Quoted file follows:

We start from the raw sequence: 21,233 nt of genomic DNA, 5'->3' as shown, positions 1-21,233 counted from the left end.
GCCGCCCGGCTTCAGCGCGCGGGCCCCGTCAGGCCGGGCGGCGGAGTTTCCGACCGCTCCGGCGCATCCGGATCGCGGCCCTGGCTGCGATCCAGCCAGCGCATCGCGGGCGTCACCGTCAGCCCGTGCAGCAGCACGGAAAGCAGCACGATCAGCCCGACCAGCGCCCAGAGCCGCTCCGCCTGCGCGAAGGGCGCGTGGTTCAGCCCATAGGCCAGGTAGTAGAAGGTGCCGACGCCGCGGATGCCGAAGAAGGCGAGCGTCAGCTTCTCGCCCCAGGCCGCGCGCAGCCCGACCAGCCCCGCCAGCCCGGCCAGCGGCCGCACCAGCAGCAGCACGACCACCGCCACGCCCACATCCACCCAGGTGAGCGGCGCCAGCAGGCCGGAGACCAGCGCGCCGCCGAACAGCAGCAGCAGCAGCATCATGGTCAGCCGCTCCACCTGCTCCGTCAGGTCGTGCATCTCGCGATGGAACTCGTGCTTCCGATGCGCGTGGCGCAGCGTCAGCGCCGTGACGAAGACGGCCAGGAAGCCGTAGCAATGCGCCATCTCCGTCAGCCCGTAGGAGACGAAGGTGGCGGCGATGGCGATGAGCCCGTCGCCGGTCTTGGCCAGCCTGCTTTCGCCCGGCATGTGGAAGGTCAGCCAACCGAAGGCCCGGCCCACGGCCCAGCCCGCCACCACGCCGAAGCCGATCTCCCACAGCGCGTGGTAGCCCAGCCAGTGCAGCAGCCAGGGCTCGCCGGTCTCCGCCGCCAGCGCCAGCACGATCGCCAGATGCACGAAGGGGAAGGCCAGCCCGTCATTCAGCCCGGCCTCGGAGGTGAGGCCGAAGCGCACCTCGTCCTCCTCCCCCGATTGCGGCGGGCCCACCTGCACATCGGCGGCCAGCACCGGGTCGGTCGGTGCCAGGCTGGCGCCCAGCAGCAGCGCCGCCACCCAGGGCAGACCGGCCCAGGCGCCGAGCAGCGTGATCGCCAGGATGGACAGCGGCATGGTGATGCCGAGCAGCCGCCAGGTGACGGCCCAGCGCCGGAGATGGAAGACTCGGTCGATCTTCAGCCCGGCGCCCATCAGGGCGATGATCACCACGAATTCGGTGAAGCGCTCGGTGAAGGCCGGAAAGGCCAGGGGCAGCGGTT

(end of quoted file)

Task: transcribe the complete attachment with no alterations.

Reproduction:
We start from the raw sequence: 21,233 nt of genomic DNA, 5'->3' as shown, positions 1-21,233 counted from the left end.
GCCGCCCGGCTTCAGCGCGCGGGCCCCGTCAGGCCGGGCGGCGGAGTTTCCGACCGCTCCGGCGCATCCGGATCGCGGCCCTGGCTGCGATCCAGCCAGCGCATCGCGGGCGTCACCGTCAGCCCGTGCAGCAGCACGGAAAGCAGCACGATCAGCCCGACCAGCGCCCAGAGCCGCTCCGCCTGCGCGAAGGGCGCGTGGTTCAGCCCATAGGCCAGGTAGTAGAAGGTGCCGACGCCGCGGATGCCGAAGAAGGCGAGCGTCAGCTTCTCGCCCCAGGCCGCGCGCAGCCCGACCAGCCCCGCCAGCCCGGCCAGCGGCCGCACCAGCAGCAGCACGACCACCGCCACGCCCACATCCACCCAGGTGAGCGGCGCCAGCAGGCCGGAGACCAGCGCGCCGCCGAACAGCAGCAGCAGCAGCATCATGGTCAGCCGCTCCACCTGCTCCGTCAGGTCGTGCATCTCGCGATGGAACTCGTGCTTCCGATGCGCGTGGCGCAGCGTCAGCGCCGTGACGAAGACGGCCAGGAAGCCGTAGCAATGCGCCATCTCCGTCAGCCCGTAGGAGACGAAGGTGGCGGCGATGGCGATGAGCCCGTCGCCGGTCTTGGCCAGCCTGCTTTCGCCCGGCATGTGGAAGGTCAGCCAACCGAAGGCCCGGCCCACGGCCCAGCCCGCCACCACGCCGAAGCCGATCTCCCACAGCGCGTGGTAGCCCAGCCAGTGCAGCAGCCAGGGCTCGCCGGTCTCCGCCGCCAGCGCCAGCACGATCGCCAGATGCACGAAGGGGAAGGCCAGCCCGTCATTCAGCCCGGCCTCGGAGGTGAGGCCGAAGCGCACCTCGTCCTCCTCCCCCGATTGCGGCGGGCCCACCTGCACATCGGCGGCCAGCACCGGGTCGGTCGGTGCCAGGCTGGCGCCCAGCAGCAGCGCCGCCACCCAGGGCAGACCGGCCCAGGCGCCGAGCAGCGTGATCGCCAGGATGGACAGCGGCATGGTGATGCCGAGCAGCCGCCAGGTGACGGCCCAGCGCCGGAGATGGAAGACTCGGTCGATCTTCAGCCCGGCGCCCATCAGGGCGATGATCACCACGAATTCGGTGAAGCGCTCGGTGAAGGCCGGAAAGGCCAGGGGCAGCGGTT